JAYNE SECKERJayne’s career at Sky saw her work as a foreign correspondent ten years, frequently in perilous war zones. She spent ten years on the road as a correspondent, reporting extensively from the Middle East, covering the Israeli / Hizbollah conflict, the withdrawal of settlers from Gaza, the Israeli election and the death of the spiritual leader of Hammas, Sheik Ahmed Yassin.

Jayne also covered the Iraq war broadcasting live from the deck of the USS Shiloh as tomahawk missiles were fired from the vessel into Baghdad the night the war began.

As a furiously driven correspondent, it is only now as a mother herself, she can imagine what her own mum went through when she was away.

“You have to go through hostile environment training before you go off – what I didn’t know was that as your employer, Sky gets in touch with your family beforehand to let them know procedures if anything bad was to happen.

“I was inside Iraq and Basra for two-and-a-half weeks and away for two-and-a-half months. I saw tomahawks flattening Baghdad – later, I found out my parents hadn’t slept at all while I was away.

“I didn’t think of the stresses my parents were under, they never let me know they were worried. From being a teenager I’d taken off back-packing and always had a sense of adventure – they were dead proud.”

She’s travelled through Vietnam and Cambodia on the trail of Gary Glitter’s young victims as well as reporting on child mortality in Liberia and illegal logging in Brazil.    

In 2005 she decamped to California for five months to cover the Michael Jackson child abuse trial. By 2006 though, life on the front line was taking its toll on Jayne’s health, mentally and physically.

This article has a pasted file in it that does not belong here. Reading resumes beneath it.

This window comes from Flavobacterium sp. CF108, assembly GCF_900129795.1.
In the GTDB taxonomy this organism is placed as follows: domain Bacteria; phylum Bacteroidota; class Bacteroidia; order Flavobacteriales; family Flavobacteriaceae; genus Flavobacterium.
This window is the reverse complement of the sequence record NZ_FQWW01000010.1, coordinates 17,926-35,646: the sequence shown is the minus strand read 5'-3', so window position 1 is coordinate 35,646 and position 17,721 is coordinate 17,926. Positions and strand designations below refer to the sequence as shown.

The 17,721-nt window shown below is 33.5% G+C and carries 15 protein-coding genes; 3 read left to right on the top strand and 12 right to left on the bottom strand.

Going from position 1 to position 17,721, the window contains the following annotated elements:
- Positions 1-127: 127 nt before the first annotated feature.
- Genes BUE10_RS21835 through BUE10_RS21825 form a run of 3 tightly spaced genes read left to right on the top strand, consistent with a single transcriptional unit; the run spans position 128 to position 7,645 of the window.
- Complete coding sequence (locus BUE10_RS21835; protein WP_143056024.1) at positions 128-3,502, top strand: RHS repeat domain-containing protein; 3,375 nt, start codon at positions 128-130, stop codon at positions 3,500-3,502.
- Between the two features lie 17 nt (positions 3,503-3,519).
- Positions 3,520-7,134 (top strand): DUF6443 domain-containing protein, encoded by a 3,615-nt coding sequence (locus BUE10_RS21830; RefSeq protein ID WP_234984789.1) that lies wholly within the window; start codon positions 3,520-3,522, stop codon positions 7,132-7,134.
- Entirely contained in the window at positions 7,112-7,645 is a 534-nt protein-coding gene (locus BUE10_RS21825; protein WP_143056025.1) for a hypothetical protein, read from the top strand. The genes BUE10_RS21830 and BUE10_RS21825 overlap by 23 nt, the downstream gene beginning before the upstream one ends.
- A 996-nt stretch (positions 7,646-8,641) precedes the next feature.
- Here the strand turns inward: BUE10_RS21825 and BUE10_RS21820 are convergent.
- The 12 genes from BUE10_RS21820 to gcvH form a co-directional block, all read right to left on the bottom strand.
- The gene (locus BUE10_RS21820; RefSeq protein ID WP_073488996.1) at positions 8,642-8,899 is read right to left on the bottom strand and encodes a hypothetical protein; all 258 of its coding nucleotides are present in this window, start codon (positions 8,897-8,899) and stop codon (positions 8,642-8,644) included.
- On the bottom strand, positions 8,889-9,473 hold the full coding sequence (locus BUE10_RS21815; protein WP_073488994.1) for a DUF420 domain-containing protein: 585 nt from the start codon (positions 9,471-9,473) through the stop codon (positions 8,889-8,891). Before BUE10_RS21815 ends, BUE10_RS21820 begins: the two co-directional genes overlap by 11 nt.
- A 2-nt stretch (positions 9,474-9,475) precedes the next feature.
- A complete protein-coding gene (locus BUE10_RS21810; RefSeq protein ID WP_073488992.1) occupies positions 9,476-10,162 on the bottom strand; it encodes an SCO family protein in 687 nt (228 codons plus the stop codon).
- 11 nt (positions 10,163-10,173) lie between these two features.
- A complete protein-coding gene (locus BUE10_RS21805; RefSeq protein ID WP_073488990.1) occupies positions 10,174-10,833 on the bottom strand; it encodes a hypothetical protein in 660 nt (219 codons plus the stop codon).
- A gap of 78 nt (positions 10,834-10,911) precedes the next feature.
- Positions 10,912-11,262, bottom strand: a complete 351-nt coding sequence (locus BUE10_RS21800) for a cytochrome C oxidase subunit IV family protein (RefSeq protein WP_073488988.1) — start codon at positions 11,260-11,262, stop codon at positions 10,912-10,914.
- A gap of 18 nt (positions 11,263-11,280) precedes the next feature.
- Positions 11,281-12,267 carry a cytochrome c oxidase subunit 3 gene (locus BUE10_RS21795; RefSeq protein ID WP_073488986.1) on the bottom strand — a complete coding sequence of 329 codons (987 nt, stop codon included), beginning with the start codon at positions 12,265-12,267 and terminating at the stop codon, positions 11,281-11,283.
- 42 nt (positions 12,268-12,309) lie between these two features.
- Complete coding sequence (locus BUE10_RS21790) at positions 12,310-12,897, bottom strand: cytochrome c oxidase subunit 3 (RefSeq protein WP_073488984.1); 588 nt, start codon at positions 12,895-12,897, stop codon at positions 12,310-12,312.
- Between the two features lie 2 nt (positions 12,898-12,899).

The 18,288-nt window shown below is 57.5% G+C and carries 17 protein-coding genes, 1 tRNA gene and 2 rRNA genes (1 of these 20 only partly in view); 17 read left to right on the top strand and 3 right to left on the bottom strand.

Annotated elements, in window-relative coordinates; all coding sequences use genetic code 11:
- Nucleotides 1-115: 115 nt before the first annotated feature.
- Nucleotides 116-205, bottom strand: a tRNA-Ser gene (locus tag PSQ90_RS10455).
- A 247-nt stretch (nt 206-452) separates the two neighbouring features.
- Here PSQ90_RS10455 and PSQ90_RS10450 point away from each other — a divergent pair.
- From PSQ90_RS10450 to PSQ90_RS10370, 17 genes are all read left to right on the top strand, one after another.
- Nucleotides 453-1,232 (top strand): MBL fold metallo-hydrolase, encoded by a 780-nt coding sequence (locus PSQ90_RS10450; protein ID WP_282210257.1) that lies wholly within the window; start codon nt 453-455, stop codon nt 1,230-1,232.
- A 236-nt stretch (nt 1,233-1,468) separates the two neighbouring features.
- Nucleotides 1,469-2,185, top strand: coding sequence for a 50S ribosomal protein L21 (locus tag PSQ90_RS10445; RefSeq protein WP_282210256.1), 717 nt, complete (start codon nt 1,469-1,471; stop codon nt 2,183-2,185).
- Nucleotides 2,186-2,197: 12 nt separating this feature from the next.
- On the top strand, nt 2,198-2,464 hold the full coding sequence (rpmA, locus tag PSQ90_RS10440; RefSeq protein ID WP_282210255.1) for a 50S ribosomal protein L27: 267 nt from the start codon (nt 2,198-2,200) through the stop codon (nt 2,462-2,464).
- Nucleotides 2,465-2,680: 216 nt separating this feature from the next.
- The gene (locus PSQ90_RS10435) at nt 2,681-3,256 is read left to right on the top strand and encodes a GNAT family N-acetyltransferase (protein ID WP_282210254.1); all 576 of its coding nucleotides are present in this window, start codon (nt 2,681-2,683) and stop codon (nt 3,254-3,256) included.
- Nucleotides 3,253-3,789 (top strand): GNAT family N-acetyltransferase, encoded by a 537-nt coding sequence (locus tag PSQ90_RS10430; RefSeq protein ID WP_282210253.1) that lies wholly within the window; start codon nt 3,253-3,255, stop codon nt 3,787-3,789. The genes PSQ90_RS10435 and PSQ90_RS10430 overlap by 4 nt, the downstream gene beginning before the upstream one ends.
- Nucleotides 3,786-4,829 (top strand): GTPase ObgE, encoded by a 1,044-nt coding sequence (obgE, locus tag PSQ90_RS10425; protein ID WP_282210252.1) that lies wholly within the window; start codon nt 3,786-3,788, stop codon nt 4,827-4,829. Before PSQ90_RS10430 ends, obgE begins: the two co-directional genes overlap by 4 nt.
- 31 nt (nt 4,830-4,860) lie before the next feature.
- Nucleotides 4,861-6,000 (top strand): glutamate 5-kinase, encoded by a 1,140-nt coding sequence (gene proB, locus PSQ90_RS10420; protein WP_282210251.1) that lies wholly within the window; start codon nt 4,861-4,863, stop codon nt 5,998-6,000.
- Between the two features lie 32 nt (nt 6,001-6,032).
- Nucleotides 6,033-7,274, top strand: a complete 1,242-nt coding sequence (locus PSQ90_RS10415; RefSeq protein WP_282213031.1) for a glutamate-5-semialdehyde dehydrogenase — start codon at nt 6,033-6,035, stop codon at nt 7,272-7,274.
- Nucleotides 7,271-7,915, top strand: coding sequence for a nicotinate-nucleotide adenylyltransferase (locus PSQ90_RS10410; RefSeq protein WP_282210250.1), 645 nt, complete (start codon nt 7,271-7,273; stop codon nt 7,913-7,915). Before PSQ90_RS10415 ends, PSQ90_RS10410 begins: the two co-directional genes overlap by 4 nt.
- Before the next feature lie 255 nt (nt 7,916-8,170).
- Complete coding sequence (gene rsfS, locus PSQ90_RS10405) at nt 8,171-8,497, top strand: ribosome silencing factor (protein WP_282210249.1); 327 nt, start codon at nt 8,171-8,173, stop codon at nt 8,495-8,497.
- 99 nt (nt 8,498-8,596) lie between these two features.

“I was in Gaza and there was a bomb blast right next to us, I had to run for cover and dived behind a wall, breaking my leg. I had never felt vulnerable before, never ben that close to a bomb.

“I glimpsed my own reality and it came home to me that maybe it was time for a change of direction. I wanted to settle down have kids.”

Jayne suffered from PTSD after her experiences and had counselling to deal with the trauma. After time out she returned to the presenting role on Sky’s morning news programme and the for the Week in Review show.

By no means a soft option, the rolling news programme offered Jayne the adrenaline kick she thrives on. And the ability to take a moment for her boys’ nativity.

She conducted the first interview that was broadcast live on television with Tim Peake from the International Space Station. Jayne also helped anchor Sky News’ coverage of numerous general elections and the Brexit referendum. She was live as the result was announced in Manchester and hosted a live studio debate bringing together those who voted for either leave or remain. She also anchored Sky’s coverage of Theresa May meeting the Queen and becoming Prime Minister.

“It can be a lot more nerve-wracking live in studio”, says Jayne.

“You can get an adrenaline rush as quickly as you do when you’re under fire. You have to be verbally sharp and switched-on.

“When the Bastille Day attacks happened in Nice we were reporting live from 6am for fourteen hours solid, until 8pm. It was amazing to be the first British broadcasters there – but that happens with Sky a lot.”

All of which add up to an impressive CV but Jayne remains the North East girl at heart – still chuffed to bits to be asked to follow in mum’s footsteps presenting the RTS Awards in Newcastle. And to take on Kathy’s charity role. Grace House  is the purpose-built respite centre that was founded in Sunderland by Kathy. It opened just a few months after her death and is a fine legacy to her.

“She was very much the driving force behind it – raising £5.5 million to get it up and running”, says Jayne, who attended the opening with her brother and family.

“She came up with the idea but never saw it fully opened. There’s a tree planted for her in the garden – that place, to look after children to give families a breather, really was a dream come true for mum, I am dead proud of her.

“After she died I had to think, she got to 70, had a great life, two children and grandchildren, was a super mum – she would be chuffed with that.”